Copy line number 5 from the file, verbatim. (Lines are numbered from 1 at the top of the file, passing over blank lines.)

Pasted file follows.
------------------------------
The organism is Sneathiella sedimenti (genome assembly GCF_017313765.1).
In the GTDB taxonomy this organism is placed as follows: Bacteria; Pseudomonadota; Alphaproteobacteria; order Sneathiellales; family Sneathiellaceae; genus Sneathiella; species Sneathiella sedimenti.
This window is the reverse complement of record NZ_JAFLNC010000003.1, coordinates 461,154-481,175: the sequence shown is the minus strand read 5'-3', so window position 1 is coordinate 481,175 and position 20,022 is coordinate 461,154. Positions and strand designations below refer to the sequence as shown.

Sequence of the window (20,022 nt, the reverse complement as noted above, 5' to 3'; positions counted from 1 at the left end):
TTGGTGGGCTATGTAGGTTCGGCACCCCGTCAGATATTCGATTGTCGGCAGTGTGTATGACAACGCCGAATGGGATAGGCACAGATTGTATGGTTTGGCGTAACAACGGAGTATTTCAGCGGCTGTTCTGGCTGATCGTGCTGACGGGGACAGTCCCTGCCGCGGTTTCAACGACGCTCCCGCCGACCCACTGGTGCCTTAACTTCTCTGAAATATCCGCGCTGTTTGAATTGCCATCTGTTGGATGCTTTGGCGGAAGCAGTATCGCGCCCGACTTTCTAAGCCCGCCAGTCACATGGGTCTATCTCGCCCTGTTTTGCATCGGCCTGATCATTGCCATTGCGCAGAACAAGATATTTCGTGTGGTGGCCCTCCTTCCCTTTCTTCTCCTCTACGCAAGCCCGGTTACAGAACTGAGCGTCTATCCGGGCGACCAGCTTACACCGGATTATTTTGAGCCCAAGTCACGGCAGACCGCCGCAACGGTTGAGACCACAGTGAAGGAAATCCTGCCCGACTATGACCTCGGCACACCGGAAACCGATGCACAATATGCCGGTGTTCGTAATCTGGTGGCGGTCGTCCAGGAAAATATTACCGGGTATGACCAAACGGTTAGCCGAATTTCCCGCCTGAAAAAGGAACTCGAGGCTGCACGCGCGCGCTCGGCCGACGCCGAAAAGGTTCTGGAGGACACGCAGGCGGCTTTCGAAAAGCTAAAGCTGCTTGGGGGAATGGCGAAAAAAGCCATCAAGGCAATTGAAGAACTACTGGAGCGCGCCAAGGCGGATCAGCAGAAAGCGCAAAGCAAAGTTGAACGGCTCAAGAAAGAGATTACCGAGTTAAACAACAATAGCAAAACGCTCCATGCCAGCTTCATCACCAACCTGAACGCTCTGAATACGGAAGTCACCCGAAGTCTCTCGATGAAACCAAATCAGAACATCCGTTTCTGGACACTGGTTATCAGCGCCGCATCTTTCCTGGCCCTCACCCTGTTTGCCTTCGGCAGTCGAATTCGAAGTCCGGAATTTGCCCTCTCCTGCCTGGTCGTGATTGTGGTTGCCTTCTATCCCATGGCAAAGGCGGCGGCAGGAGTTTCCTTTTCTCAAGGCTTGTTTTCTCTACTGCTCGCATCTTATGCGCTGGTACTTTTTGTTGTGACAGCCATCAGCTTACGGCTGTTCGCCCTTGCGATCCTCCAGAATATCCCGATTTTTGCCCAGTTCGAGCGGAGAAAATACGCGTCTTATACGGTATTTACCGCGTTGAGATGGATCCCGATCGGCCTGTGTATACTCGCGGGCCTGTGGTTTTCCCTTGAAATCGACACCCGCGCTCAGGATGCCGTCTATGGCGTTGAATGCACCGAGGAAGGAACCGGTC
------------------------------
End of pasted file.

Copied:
TTGGTGGGCTATGTAGGTTCGGCACCCCGTCAGATATTCGATTGTCGGCAGTGTGTATGACAACGCCGAATGGGATAGGCACAGATTGTATGGTTTGGCGTAACAACGGAGTATTTCAGCGGCTGTTCTGGCTGATCGTGCTGACGGGGACAGTCCCTGCCGCGGTTTCAACGACGCTCCCGCCGACCCACTGGTGCCTTAACTTCTCTGAAATATCCGCGCTGTTTGAATTGCCATCTGTTGGATGCTTTGGCGGAAGCAGTATCGCGCCCGACTTTCTAAGCCCGCCAGTCACATGGGTCTATCTCGCCCTGTTTTGCATCGGCCTGATCATTGCCATTGCGCAGAACAAGATATTTCGTGTGGTGGCCCTCCTTCCCTTTCTTCTCCTCTACGCAAGCCCGGTTACAGAACTGAGCGTCTATCCGGGCGACCAGCTTACACCGGATTATTTTGAGCCCAAGTCACGGCAGACCGCCGCAACGGTTGAGACCACAGTGAAGGAAATCCTGCCCGACTATGACCTCGGCACACCGGAAACCGATGCACAATATGCCGGTGTTCGTAATCTGGTGGCGGTCGTCCAGGAAAATATTACCGGGTATGACCAAACGGTTAGCCGAATTTCCCGCCTGAAAAAGGAACTCGAGGCTGCACGCGCGCGCTCGGCCGACGCCGAAAAGGTTCTGGAGGACACGCAGGCGGCTTTCGAAAAGCTAAAGCTGCTTGGGGGAATGGCGAAAAAAGCCATCAAGGCAATTGAAGAACTACTGGAGCGCGCCAAGGCGGATCAGCAGAAAGCGCAAAGCAAAGTTGAACGGCTCAAGAAAGAGATTACCGAGTTAAACAACAATAGCAAAACGCTCCATGCCAGCTTCATCACCAACCTGAACGCTCTGAATACGGAAGTCACCCGAAGTCTCTCGATGAAACCAAATCAGAACATCCGTTTCTGGACACTGGTTATCAGCGCCGCATCTTTCCTGGCCCTCACCCTGTTTGCCTTCGGCAGTCGAATTCGAAGTCCGGAATTTGCCCTCTCCTGCCTGGTCGTGATTGTGGTTGCCTTCTATCCCATGGCAAAGGCGGCGGCAGGAGTTTCCTTTTCTCAAGGCTTGTTTTCTCTACTGCTCGCATCTTATGCGCTGGTACTTTTTGTTGTGACAGCCATCAGCTTACGGCTGTTCGCCCTTGCGATCCTCCAGAATATCCCGATTTTTGCCCAGTTCGAGCGGAGAAAATACGCGTCTTATACGGTATTTACCGCGTTGAGATGGATCCCGATCGGCCTGTGTATACTCGCGGGCCTGTGGTTTTCCCTTGAAATCGACACCCGCGCTCAGGATGCCGTCTATGGCGTTGAATGCACCGAGGAAGGAACCGGTC